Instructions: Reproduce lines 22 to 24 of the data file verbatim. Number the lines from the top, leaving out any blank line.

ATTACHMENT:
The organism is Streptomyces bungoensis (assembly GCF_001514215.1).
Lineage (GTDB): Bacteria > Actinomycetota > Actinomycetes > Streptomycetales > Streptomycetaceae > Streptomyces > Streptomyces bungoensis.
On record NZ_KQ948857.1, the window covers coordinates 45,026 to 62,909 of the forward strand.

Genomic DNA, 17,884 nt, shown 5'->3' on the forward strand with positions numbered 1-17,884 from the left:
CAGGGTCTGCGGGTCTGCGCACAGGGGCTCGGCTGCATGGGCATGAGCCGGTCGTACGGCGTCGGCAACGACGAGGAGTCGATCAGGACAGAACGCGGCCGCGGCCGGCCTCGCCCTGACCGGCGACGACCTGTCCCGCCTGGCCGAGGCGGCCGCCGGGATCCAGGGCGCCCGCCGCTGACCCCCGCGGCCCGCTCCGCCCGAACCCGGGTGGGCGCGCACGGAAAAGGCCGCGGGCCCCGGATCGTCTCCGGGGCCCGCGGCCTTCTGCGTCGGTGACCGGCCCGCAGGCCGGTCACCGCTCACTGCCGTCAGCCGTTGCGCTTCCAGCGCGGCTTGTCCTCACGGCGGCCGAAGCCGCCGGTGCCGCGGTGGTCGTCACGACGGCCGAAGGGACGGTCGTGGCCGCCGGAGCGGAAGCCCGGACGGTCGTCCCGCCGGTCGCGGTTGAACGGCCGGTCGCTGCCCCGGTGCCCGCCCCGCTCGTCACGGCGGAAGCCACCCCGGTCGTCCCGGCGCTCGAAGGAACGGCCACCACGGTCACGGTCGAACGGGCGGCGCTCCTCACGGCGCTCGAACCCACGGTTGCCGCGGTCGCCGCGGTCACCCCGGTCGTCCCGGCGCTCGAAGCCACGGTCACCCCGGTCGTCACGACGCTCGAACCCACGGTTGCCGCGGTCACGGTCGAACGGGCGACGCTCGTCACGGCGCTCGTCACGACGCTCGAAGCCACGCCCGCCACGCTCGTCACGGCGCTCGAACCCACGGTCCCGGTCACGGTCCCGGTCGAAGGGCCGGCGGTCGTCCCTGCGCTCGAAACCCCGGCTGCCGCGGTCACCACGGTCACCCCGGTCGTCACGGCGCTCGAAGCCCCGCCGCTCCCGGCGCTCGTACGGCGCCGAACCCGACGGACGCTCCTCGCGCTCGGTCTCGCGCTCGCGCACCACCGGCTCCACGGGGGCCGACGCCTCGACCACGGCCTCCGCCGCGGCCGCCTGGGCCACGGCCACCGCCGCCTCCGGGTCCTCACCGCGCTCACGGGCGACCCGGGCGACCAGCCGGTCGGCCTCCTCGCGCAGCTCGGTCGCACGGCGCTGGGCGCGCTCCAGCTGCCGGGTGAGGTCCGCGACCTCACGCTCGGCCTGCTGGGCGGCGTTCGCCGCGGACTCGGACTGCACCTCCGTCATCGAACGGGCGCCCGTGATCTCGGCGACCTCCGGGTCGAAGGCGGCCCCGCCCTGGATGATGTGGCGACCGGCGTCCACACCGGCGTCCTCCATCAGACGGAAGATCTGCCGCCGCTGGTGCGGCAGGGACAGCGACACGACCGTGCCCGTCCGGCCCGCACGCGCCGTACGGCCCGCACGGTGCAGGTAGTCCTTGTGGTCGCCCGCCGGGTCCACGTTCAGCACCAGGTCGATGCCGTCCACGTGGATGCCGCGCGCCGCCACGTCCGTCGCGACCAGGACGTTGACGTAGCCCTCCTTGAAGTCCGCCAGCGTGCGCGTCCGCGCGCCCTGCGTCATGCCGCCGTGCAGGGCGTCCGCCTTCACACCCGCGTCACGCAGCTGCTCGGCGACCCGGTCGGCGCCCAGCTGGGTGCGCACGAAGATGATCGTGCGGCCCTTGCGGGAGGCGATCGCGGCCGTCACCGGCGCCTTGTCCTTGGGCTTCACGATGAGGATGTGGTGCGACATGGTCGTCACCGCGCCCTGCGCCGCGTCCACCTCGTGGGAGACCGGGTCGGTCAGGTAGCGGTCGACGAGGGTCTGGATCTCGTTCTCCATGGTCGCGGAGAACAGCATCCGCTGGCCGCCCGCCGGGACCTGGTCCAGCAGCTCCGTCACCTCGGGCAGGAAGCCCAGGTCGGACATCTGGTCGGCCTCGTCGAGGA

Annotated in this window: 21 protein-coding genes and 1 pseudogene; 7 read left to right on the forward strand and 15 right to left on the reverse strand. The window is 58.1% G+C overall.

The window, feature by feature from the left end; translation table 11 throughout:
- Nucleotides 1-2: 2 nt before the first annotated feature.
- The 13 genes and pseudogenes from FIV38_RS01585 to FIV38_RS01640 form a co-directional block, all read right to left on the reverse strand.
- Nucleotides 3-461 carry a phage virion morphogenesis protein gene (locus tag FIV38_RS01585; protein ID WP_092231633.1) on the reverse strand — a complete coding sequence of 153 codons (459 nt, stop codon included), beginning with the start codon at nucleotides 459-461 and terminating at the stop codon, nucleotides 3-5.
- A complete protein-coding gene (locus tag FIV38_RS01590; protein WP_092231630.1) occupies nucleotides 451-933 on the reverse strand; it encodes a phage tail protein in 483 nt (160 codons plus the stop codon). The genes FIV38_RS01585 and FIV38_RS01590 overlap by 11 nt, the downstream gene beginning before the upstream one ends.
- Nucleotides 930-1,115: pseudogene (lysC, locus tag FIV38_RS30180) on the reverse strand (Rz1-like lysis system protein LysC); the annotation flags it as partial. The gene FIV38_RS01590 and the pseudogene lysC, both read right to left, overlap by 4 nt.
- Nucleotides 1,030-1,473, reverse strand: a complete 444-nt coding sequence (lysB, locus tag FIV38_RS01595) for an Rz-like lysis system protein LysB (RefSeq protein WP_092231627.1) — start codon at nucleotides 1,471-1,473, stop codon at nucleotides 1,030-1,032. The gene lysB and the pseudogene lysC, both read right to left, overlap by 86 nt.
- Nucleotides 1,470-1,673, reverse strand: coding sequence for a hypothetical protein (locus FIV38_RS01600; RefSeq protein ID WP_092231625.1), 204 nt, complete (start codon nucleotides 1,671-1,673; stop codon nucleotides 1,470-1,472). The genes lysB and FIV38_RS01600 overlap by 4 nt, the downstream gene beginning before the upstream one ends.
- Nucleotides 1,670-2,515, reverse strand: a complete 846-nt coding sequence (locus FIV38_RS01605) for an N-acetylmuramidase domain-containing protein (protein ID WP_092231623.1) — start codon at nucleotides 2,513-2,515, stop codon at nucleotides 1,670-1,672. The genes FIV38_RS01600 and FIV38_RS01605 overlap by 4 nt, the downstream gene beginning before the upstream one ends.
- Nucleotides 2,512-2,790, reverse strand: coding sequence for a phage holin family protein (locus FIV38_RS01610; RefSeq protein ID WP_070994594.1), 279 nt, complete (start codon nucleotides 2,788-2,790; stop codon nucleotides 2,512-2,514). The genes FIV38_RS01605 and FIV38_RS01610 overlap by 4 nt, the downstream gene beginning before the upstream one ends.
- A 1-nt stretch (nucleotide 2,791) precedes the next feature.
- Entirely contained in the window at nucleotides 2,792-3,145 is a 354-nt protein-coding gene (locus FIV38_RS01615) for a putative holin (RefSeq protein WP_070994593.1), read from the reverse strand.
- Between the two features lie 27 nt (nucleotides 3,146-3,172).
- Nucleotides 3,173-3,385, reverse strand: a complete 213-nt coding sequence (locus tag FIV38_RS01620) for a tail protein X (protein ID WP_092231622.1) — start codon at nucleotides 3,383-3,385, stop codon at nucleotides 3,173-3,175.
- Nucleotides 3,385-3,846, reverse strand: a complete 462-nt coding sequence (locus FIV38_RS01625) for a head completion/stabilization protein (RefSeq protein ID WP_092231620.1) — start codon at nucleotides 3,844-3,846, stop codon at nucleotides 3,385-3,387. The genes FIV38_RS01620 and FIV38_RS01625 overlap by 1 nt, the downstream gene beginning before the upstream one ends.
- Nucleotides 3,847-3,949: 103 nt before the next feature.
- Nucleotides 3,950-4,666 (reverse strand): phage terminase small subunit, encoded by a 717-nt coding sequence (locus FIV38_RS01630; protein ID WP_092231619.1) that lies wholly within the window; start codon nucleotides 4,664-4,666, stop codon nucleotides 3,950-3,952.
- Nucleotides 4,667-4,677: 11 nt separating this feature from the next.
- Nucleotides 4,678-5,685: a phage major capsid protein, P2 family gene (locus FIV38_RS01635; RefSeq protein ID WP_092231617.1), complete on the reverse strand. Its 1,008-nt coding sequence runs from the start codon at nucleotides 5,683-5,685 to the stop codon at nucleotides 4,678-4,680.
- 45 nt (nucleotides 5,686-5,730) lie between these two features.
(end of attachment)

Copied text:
- Nucleotides 3,847-3,949: 103 nt before the next feature.
- Nucleotides 3,950-4,666 (reverse strand): phage terminase small subunit, encoded by a 717-nt coding sequence (locus FIV38_RS01630; protein ID WP_092231619.1) that lies wholly within the window; start codon nucleotides 4,664-4,666, stop codon nucleotides 3,950-3,952.
- Nucleotides 4,667-4,677: 11 nt separating this feature from the next.